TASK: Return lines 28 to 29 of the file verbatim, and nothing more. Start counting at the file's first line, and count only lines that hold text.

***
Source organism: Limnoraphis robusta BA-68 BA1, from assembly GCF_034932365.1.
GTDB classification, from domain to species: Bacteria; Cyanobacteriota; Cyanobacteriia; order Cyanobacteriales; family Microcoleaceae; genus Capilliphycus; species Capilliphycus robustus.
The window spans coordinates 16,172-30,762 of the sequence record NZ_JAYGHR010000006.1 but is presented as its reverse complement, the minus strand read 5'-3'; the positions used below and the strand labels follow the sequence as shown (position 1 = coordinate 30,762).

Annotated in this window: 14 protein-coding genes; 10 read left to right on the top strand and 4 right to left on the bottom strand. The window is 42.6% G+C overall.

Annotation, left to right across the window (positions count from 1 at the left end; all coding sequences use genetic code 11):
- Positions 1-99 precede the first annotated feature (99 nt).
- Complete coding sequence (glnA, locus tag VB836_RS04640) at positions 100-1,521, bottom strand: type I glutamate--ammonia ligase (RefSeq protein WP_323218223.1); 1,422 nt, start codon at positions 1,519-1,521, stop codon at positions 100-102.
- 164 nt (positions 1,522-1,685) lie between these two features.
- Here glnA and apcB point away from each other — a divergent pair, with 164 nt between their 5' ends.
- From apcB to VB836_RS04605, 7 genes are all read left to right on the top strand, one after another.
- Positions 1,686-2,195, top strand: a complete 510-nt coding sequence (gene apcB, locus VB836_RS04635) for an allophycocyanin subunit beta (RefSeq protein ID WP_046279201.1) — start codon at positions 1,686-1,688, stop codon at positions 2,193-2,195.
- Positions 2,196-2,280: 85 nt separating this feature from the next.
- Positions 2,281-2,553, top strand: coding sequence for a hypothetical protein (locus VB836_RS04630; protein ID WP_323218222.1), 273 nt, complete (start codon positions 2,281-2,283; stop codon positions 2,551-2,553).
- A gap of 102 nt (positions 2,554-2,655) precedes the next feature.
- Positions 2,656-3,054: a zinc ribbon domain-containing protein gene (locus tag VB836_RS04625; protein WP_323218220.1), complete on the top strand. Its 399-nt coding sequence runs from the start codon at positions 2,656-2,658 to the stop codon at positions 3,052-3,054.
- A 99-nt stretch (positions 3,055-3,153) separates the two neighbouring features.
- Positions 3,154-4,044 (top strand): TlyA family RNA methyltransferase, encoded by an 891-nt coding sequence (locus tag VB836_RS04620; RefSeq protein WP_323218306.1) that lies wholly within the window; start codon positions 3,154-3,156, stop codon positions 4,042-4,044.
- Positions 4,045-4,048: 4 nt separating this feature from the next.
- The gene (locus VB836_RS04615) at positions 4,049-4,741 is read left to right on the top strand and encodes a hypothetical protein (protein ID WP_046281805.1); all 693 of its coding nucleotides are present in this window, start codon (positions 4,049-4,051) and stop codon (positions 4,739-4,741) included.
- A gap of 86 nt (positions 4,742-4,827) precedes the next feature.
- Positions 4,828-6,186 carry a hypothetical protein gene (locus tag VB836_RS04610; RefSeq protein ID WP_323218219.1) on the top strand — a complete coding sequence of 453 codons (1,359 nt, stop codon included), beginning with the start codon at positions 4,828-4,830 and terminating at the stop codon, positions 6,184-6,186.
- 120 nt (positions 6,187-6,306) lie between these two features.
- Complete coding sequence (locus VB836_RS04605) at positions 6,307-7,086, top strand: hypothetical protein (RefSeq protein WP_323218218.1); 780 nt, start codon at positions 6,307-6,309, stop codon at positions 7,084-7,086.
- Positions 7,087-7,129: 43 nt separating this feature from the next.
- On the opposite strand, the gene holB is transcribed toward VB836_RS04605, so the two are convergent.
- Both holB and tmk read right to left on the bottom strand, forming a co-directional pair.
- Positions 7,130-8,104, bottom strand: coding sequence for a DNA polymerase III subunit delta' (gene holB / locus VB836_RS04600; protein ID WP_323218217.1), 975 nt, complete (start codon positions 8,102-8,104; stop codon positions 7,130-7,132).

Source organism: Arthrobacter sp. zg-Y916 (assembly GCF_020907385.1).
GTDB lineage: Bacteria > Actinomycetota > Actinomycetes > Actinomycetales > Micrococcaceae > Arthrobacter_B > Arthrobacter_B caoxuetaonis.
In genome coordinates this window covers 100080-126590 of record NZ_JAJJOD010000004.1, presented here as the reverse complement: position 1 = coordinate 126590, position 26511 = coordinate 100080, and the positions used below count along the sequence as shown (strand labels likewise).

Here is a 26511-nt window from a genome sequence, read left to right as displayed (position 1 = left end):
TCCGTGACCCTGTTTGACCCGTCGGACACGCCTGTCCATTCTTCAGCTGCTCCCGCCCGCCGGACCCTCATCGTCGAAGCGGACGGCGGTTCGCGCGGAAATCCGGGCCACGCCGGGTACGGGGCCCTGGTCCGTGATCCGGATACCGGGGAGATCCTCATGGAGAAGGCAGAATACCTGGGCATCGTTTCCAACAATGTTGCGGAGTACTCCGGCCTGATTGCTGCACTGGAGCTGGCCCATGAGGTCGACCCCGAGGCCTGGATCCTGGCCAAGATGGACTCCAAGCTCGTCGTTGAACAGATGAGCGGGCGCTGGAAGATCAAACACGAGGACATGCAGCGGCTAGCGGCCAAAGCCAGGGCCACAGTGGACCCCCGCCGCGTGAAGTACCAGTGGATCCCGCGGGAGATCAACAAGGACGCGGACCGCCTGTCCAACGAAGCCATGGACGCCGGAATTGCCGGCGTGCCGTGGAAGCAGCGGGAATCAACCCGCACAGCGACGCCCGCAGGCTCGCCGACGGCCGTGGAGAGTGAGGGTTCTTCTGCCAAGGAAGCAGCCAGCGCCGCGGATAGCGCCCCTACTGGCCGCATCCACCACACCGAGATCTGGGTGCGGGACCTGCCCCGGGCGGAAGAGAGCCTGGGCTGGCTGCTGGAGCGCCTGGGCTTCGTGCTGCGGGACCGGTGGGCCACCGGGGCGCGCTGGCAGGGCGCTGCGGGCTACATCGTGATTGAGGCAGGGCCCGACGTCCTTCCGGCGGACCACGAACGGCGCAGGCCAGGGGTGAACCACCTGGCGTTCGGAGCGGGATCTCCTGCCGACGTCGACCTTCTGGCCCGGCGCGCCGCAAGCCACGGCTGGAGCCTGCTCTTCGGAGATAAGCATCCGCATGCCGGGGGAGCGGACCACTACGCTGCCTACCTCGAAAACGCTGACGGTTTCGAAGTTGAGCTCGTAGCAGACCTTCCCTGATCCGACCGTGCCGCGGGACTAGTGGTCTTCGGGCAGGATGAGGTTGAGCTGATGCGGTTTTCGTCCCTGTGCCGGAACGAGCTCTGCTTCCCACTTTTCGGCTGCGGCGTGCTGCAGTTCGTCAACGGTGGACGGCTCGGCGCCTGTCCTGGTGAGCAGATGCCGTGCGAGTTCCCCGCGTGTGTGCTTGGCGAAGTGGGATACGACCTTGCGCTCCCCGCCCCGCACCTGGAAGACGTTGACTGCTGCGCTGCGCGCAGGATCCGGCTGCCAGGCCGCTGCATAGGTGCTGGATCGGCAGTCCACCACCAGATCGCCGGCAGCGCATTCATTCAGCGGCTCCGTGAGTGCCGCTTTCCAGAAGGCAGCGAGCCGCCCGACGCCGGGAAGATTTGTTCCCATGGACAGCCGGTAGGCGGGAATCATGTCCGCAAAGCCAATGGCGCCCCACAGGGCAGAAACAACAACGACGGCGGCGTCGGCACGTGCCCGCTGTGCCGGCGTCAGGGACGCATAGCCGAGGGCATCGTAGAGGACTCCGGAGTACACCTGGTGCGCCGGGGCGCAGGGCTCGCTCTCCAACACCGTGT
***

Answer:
Source organism: Arthrobacter sp. zg-Y916 (assembly GCF_020907385.1).
GTDB lineage: Bacteria > Actinomycetota > Actinomycetes > Actinomycetales > Micrococcaceae > Arthrobacter_B > Arthrobacter_B caoxuetaonis.